Two things have happened recently that could push things forward more quickly. Schapiro is leaving the SEC, raising the possibility that she may want to try to get this taken care of before she goes despite the fact that incoming chief Elisse Walter is expected to follow Schapiro's general plan. More important, though, the SEC's staff gave its commissioners a report that analyzes the proposals. In response, some of the commissioners who initially opposed the proposals may now be more open to them.

Why worry?
Companies that run the funds have fought the proposals. Effectively, they argue that the changes could well bring on the cataclysmic events they're supposedly designed to prevent.

But as I've noted for years now, there's little reason to own money market mutual funds now. Right now, FDIC-insured savings accounts from SLM's (NASDAQ: SLM  ) Sallie Mae as well as Barclays (NYSE: BCS  ) pay 1% or more, versus yields closer to 0.01% for most money market mutual funds. You can also access short-term investments like Treasury bills directly through the government's website or indirectly by participating through discount brokerage programs.

The best way to survive any potential change to rules governing money market mutual funds is to get your money to a better place now. Not only will you avoid any regulatory problems, but you'll earn more income to boot.

One solution many investors would benefit from is to get long-term money out of money market mutual funds and into better investments. The best investing approach is to choose great companies and stick with them for the long term. In our free report "3 Stocks That Will Help You Retire Rich," we name stocks that could help you build long-term wealth and retire well, along with some winning wealth-building strategies that every investor should be aware of. Click here now to keep reading.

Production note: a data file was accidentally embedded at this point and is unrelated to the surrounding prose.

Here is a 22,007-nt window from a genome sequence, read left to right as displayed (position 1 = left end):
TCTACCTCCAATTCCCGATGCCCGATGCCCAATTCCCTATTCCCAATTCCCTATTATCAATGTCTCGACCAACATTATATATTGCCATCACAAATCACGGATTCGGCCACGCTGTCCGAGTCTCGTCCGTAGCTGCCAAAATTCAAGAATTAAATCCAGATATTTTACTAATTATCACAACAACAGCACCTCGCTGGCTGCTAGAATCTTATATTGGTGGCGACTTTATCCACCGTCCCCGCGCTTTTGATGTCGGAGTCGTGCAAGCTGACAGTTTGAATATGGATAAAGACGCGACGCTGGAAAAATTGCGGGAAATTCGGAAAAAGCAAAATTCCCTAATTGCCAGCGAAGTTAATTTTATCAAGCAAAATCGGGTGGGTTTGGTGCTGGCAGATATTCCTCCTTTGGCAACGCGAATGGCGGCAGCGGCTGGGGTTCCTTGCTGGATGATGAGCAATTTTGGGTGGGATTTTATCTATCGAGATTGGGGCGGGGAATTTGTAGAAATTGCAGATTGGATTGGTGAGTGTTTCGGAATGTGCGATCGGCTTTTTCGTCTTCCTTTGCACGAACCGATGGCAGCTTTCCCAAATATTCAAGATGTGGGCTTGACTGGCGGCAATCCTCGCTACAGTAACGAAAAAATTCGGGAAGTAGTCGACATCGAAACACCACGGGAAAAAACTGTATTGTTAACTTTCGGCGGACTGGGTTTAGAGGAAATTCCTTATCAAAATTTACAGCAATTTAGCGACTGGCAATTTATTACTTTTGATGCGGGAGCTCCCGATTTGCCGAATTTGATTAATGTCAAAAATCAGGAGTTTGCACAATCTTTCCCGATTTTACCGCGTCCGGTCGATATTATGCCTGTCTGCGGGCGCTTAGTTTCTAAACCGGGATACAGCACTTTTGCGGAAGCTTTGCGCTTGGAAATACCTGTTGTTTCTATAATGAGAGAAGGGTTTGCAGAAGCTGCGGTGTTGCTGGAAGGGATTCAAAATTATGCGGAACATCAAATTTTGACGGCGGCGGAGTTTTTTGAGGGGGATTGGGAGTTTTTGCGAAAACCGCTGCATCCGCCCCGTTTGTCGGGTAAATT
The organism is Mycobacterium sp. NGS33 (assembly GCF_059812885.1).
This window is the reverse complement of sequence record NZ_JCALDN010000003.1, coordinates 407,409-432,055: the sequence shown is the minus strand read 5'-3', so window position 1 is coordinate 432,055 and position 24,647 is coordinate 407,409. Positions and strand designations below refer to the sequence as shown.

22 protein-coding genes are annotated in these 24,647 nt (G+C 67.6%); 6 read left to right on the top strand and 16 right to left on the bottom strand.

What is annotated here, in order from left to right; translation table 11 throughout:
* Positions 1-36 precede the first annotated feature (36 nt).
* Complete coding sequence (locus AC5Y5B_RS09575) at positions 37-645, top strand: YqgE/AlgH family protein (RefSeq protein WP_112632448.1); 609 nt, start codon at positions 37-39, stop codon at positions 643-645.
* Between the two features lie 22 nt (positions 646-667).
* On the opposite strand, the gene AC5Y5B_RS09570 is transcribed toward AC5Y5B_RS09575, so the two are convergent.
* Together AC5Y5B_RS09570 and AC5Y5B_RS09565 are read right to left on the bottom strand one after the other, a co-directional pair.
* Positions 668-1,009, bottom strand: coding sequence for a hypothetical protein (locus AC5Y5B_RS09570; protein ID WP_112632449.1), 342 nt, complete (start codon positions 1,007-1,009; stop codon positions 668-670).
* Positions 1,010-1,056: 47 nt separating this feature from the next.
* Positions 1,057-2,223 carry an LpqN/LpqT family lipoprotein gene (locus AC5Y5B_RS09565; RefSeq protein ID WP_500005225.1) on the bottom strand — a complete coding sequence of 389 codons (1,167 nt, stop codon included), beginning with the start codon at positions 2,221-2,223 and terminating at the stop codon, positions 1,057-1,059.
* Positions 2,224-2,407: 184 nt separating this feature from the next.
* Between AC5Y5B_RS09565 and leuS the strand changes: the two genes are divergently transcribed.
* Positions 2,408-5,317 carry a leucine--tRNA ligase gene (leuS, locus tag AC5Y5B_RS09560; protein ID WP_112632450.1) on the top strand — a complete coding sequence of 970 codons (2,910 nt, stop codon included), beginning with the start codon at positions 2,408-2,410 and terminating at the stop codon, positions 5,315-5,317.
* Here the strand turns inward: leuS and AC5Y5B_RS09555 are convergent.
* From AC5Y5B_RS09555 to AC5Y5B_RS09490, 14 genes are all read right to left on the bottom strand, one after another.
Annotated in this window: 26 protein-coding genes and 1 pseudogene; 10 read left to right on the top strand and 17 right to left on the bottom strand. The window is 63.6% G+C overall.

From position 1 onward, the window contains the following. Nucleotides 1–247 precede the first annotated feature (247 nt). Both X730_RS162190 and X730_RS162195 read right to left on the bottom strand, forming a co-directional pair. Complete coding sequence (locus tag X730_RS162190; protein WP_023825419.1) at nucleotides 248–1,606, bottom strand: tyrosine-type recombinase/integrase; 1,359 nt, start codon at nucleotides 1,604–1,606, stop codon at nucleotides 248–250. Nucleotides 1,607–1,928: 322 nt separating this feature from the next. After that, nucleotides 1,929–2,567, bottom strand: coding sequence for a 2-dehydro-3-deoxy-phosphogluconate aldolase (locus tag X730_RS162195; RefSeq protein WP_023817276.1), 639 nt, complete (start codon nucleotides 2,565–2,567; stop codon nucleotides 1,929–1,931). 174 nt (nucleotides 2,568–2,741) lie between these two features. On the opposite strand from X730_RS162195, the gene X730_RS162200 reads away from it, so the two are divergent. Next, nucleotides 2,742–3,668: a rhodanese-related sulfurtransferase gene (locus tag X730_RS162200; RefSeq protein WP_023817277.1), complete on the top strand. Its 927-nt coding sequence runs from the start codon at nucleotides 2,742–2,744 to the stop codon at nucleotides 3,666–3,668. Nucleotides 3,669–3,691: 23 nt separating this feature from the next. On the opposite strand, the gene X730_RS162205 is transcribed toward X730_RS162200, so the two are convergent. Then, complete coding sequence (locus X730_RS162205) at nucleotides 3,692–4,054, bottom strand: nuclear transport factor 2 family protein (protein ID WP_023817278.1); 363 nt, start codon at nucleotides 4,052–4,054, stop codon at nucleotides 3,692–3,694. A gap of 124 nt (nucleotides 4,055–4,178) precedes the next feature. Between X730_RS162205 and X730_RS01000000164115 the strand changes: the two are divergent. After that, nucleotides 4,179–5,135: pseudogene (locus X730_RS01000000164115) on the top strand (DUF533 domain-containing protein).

Tune in every Monday and Wednesday for Dan's columns on retirement, investing, and personal finance. You can follow him on Twitter @DanCaplinger.

Read/Post Comments (1) | Recommend This Article (3)

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  • Report this Comment On December 11, 2012, at 11:54 AM, GregKS wrote:


    Let me propose highly anecdotal, highly personal reasons for leaving money market funds as they are currently managed.

    1. They act as a checking account that actually pays interest, as opposed to my bank checking account that stopped paying interest many years ago. Admittedly, the interest is almost infinitesimal, but it is still there.

    2. They are a sweep account for investing in stocks, bonds, mutual funds. Trying to time an investment based on two moving prices is more complicated that just trying to time one price. Using a separate bank account as a sweep account just adds another level of complexity.

    3. During the 2008-2009 market decline, my money market account was the only investment that did not decline in value.

    Perhaps if the Fed and Congress quit trying to manage the economy, it would heal itself, rather than continue with the high unemployment we continue to endure 5 years after the last recession.